Archaeologists in Egypt have unlocked the secrets of a mysterious ancient ‘cursed’ black granite sarcophagus. “A sarcophagus with this kind of weight and a lid that heavy is made for one reason! To keep whatever spirit in there from ever getting out. Leave the dead!”
The massive coffin, which was recently excavated in the city of Alexandria, was found to contain three skeletons and gold sheets with the remains. The tomb dates back to the Ptolemaic period between 305 B.C. and 30 B.C.
Measuring a whopping 9ft long, 5ft wide and 6ft tall, the casket, which was unearthed at a building site in Alexandria following a preliminary inspection by a team from Egypt’s antiquities ministry, dates back around 2,000 years and is the largest sarcophagus ever discovered in the city.
A sarcophagus (plural, sarcophagi) is a box-like funeral receptacle for a corpse, most commonly carved in stone, and usually displayed above ground, though it may also be buried. The word “sarcophagus” comes from the Greek sarx meaning “flesh”, and φαγεῖν phagein meaning “to eat”, hence sarcophagus means “flesh-eating”; from the phrase lithos sarkophagos . Since lithos is Greek for “stone”, lithos sarcophagos means “flesh-eating stone”. The word also came to refer to a particular kind of limestone that was thought to rapidly facilitate the decomposition of the flesh of corpses contained within it due to the chemical properties of the limestone itself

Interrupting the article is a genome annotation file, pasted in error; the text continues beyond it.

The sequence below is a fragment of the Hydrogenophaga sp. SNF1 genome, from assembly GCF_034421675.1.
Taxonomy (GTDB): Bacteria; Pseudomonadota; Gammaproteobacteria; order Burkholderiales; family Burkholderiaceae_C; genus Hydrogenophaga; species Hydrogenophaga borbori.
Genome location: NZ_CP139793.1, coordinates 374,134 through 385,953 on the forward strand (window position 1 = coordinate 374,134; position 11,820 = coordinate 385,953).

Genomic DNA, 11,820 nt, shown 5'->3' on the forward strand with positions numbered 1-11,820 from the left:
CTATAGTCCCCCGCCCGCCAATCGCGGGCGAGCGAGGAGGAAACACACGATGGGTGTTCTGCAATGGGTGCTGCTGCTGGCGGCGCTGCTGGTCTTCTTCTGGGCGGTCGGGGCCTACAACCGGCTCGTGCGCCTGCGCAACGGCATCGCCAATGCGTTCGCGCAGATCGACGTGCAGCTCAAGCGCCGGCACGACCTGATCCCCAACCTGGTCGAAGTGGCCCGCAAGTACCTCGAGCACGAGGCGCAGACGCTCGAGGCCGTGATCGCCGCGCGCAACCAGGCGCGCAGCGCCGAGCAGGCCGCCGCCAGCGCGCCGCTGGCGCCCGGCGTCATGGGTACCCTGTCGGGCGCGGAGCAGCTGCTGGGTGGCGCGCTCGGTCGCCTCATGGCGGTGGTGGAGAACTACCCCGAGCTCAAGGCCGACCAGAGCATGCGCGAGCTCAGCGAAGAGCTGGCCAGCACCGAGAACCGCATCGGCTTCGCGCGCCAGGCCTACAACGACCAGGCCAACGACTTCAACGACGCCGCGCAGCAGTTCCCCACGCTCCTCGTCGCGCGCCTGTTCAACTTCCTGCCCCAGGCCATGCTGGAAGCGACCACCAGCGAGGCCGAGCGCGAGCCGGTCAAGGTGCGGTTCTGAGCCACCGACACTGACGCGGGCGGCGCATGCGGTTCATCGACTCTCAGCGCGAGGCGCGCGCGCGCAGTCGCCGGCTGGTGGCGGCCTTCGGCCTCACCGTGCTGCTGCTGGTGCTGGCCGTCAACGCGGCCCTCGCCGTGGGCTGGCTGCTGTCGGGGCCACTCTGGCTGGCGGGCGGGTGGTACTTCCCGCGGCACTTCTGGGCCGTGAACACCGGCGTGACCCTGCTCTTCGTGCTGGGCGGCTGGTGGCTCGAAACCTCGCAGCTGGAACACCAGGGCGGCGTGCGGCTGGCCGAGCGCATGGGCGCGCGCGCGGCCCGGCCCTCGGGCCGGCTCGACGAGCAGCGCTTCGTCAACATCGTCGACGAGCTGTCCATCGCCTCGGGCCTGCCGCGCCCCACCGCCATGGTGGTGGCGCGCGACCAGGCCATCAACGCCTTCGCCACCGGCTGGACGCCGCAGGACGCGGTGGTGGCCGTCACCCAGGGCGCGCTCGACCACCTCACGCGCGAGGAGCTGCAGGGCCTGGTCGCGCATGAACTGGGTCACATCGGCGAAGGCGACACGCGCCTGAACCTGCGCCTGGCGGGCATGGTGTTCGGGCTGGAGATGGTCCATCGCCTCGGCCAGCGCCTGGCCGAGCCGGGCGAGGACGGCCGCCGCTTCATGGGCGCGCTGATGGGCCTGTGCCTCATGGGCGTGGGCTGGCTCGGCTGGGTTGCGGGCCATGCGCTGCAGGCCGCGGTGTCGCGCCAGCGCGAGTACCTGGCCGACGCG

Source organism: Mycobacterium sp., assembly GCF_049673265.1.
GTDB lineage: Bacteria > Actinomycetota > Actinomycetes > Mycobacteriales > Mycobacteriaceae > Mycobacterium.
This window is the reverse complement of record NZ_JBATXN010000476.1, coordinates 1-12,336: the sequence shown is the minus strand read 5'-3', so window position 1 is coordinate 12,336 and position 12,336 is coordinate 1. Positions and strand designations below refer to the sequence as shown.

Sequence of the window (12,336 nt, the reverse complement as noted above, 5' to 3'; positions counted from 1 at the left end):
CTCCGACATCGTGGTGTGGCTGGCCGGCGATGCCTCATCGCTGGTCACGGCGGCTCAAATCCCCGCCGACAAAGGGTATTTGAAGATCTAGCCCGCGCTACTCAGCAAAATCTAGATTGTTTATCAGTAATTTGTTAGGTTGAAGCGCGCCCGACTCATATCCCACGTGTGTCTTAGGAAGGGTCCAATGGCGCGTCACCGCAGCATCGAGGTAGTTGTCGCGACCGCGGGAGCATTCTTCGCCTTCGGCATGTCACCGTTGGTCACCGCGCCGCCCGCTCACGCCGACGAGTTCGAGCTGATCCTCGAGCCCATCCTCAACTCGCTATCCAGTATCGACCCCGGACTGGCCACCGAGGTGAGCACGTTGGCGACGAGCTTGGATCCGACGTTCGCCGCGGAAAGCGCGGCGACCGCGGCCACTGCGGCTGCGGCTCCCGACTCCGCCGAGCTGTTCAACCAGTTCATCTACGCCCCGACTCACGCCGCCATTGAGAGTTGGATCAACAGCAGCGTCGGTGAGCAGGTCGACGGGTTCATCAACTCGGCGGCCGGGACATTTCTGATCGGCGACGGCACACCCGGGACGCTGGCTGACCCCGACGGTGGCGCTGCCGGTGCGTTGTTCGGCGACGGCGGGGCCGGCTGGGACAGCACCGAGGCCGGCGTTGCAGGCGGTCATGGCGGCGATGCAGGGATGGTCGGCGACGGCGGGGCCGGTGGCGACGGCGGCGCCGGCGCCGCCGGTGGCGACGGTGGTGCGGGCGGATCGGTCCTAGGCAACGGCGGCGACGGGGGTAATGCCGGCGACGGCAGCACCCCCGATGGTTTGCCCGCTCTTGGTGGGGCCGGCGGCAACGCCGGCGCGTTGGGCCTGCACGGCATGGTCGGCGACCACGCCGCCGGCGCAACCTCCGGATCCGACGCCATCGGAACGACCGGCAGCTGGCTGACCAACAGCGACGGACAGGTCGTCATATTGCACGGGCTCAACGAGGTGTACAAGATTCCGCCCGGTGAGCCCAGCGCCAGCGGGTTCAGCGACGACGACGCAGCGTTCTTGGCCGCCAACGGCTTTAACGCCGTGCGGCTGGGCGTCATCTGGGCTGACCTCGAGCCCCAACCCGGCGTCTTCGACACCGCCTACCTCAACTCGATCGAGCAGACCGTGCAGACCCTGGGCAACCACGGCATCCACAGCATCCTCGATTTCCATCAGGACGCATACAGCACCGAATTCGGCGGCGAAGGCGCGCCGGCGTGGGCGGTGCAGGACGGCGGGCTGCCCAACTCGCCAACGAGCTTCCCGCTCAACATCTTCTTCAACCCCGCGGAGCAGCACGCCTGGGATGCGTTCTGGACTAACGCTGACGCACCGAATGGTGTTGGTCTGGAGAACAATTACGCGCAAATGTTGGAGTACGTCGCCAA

When archaeologists lifted its lid back in July, they discovered the remains of three skeletons that were partially submerged in a foul-smelling red liquid that was believed to be sewage. In a Facebook post Sunday, Egypt’s Ministry of Antiquities explained that preliminary studies had determined the gender and age of the skeletons. One skeleton belongs to a woman of 20 to 25 years of age, who was between 5-feet-3 and almost 5-feet-5. A second skeleton belonged to man between 35 and 39 years old, who was between 5-feet-3 and just over 5-feet-5. The third skeleton belonged to a man aged between 40 and 44, who was between 5-feet-10 and just over 6-feet tall.